Waking up in pain every day is a fact of life for many Canadians.
“There is no health care infrastructure for people with chronic pain,” she said.
Across Canada, associations such as Pain BC are struggling to raise awareness and improve education about chronic pain and pain management, but it hasn’t been easy. Some chronic health problems, such as diabetes and heart disease, have “massive machinery” around them to raise money and improve care, noted Hudspith. But persistent pain remains a problem that medicine seems ill-equipped to address.
“Veterinary students receive more education on pain assessment and management than any health care student,” said Hudspith.
Pain BC was incorporated in 2008. It was started by a volunteer board of directors made up of clinicians with experience caring for patients with chronic pain. “They started this organization because they saw that the system was so broken for their patients and they wanted to do something about it,” said Hudspith.
The association raises awareness of the importance of early intervention in cases of acute pain, so these episodes don’t progress into chronic pain because they were managed poorly. It also advocates for complex-care fee codes so doctors can spend more time with patients with chronic pain; earlier access to clinicians if chronic pain is suspected among youth; and improved access to services such as physical therapy and psychological treatment for people with persistent pain, who are also at increased risk of anxiety and depression.
“We have been vociferous advocates for building a system of care for people with chronic pain that is focused on incorporating non-pharmacological approaches into a whole pain toolbox,” said Hudspith, noting that pain medication may still be part of a pain-management plan for some people.
Before it was forced to close from lack of funding last November, the Canadian Pain Coalition also promoted the concept of addressing chronic pain using more than just a prescription pad. “You really have to create a pain-management plan in order to take your life back and adapt so you can have a healthy, happy, productive life despite the pain,” said Lynn Cooper, the former coalition’s president, who has struggled with chronic pain following a back injury. “We can no longer be passive patients. It doesn’t work with chronic pain.”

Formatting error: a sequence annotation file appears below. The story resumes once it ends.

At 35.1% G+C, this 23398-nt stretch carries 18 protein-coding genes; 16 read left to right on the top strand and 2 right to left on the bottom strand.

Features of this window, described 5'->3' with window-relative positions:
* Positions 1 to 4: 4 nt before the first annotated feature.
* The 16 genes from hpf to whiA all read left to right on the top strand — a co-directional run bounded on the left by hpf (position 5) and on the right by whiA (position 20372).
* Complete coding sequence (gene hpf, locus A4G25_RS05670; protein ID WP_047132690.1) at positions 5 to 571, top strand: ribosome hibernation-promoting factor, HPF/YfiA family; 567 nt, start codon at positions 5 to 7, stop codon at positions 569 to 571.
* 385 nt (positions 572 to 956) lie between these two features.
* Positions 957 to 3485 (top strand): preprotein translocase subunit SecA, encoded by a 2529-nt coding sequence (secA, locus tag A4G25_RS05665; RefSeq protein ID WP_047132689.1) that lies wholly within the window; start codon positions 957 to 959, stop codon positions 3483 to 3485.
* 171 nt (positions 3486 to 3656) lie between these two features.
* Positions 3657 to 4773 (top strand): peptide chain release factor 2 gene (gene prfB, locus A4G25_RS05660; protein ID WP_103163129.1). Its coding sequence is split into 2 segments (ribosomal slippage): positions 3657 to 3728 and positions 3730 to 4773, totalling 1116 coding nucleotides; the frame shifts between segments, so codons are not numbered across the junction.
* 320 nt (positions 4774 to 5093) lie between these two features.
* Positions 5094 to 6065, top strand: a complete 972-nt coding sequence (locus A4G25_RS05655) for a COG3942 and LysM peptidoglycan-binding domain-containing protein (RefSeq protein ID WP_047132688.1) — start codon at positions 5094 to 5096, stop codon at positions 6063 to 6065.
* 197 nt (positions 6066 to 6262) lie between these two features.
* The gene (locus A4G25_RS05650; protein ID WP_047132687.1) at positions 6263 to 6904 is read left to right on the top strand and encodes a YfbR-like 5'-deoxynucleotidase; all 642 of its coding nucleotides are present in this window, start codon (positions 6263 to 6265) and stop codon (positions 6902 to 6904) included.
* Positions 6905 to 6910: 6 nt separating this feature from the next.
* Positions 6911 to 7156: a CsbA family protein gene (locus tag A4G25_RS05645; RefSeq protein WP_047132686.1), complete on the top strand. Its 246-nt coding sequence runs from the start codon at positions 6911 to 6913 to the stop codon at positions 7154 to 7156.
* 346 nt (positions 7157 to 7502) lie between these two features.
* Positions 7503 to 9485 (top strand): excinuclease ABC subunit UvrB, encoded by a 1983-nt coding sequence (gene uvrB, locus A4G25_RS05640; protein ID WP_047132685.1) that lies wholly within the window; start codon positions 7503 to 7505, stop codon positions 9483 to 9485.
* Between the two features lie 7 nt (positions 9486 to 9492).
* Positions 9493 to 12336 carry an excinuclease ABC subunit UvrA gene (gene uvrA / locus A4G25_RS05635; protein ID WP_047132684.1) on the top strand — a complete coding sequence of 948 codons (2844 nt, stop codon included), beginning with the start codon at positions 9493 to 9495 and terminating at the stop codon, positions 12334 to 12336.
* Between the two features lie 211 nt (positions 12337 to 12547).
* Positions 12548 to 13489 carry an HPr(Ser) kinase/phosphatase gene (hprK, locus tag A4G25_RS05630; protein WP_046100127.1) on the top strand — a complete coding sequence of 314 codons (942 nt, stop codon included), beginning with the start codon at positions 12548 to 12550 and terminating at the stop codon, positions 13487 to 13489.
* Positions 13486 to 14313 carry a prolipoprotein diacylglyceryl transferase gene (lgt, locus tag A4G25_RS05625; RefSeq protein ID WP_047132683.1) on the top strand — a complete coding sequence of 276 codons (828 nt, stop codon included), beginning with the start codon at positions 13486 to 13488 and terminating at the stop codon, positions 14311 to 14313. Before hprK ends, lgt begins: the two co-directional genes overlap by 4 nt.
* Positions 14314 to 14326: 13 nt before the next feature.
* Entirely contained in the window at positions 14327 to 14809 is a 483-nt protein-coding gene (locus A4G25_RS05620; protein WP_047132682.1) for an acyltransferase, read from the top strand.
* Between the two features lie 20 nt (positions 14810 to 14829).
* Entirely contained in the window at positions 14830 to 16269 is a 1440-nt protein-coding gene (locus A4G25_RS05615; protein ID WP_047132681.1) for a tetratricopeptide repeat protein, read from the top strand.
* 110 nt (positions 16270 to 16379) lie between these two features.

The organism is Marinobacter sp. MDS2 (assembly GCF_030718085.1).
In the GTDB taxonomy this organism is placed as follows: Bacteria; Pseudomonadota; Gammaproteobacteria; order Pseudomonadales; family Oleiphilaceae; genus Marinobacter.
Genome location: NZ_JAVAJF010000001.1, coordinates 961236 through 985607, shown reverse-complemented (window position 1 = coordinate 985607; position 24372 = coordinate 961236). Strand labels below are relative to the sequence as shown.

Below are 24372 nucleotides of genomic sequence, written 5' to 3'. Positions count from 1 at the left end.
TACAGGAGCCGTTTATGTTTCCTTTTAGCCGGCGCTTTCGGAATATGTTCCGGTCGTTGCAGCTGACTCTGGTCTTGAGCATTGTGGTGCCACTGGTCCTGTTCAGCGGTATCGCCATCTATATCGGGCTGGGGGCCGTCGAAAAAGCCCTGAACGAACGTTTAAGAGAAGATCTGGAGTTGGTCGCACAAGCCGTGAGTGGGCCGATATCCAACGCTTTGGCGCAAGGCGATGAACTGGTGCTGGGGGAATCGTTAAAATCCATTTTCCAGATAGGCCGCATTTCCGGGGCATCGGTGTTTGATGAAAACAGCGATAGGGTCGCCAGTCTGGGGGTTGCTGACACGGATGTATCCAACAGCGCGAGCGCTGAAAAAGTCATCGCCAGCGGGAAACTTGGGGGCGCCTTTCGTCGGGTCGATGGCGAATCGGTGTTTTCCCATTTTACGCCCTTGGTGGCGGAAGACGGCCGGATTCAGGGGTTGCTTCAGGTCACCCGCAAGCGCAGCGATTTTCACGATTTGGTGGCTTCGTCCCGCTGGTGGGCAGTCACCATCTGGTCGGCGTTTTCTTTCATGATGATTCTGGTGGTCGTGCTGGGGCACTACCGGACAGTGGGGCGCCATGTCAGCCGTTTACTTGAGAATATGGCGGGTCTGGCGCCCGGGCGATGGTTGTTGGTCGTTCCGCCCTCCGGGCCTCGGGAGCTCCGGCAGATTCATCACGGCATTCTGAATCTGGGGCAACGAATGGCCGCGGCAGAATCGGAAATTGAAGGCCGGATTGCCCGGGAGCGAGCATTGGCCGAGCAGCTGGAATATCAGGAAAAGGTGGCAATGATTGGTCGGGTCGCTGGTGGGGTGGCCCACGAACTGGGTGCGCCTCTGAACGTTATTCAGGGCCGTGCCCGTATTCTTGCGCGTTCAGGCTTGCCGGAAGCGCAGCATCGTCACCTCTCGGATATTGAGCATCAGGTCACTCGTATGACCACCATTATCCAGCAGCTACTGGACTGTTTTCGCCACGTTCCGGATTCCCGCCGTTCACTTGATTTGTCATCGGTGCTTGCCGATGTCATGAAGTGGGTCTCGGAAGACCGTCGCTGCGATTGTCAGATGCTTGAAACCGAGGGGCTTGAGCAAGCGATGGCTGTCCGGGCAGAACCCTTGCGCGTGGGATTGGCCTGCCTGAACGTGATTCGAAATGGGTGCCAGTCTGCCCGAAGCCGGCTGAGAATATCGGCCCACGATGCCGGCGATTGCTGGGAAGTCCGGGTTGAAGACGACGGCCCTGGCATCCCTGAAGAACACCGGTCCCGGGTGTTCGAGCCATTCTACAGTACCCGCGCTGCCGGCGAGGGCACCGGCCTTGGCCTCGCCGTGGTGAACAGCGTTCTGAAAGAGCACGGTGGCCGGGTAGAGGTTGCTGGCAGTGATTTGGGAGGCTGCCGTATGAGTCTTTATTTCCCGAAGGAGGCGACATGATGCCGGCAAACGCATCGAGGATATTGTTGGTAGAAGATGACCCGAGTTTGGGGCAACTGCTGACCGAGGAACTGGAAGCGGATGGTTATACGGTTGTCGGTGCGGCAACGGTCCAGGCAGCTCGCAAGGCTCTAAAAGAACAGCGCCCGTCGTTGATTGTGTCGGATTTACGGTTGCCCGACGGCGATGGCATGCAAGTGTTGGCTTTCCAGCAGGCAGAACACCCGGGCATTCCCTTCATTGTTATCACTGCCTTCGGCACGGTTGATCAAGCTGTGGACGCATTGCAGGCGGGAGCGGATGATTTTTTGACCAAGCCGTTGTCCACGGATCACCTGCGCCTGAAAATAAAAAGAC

The coalition was formed in 2002. Until its recent closure, it worked to raise awareness about the “silent epidemic” of chronic pain in Canada. “The idea was to bring as many voices together as we could,” said Cooper. “We were formed because it was recognized that it was important to bring together health professionals, scientists and people living with pain to speak with a more solid voice.”
The group had provided input on opioid prescription guidelines, advocated for better pain management in long-term care facilities, and educated the public on all available options for addressing chronic pain. Still, despite the years of advocacy, the “pain community is pretty small,” said Cooper.
Another association, the Canadian Pain Society, has highlighted the inadequate investment in pain research and lack of education about pain in health care. It promotes access to interprofessional health teams to manage chronic pain. The topic of pain has received more attention from the public of late, although for an unfortunate reason, noted Dr. Fiona Campbell, a pediatric anesthesiologist and the president-elect of the Canadian Pain Society.
“This opioid crisis is now an opportunity to raise awareness about chronic pain,” she said.
Campbell noted some recent progress. There has been some investment in pain research. And Ontario, in particular, has devoted more resources to pain clinics. But there is still much more that needs to be done, said Campbell.
“The Canadian Pain Society is very passionate about the need for a national pain strategy,” said Campbell. “We need something helping behind the scenes in a coordinated, pan-Canadian way.”
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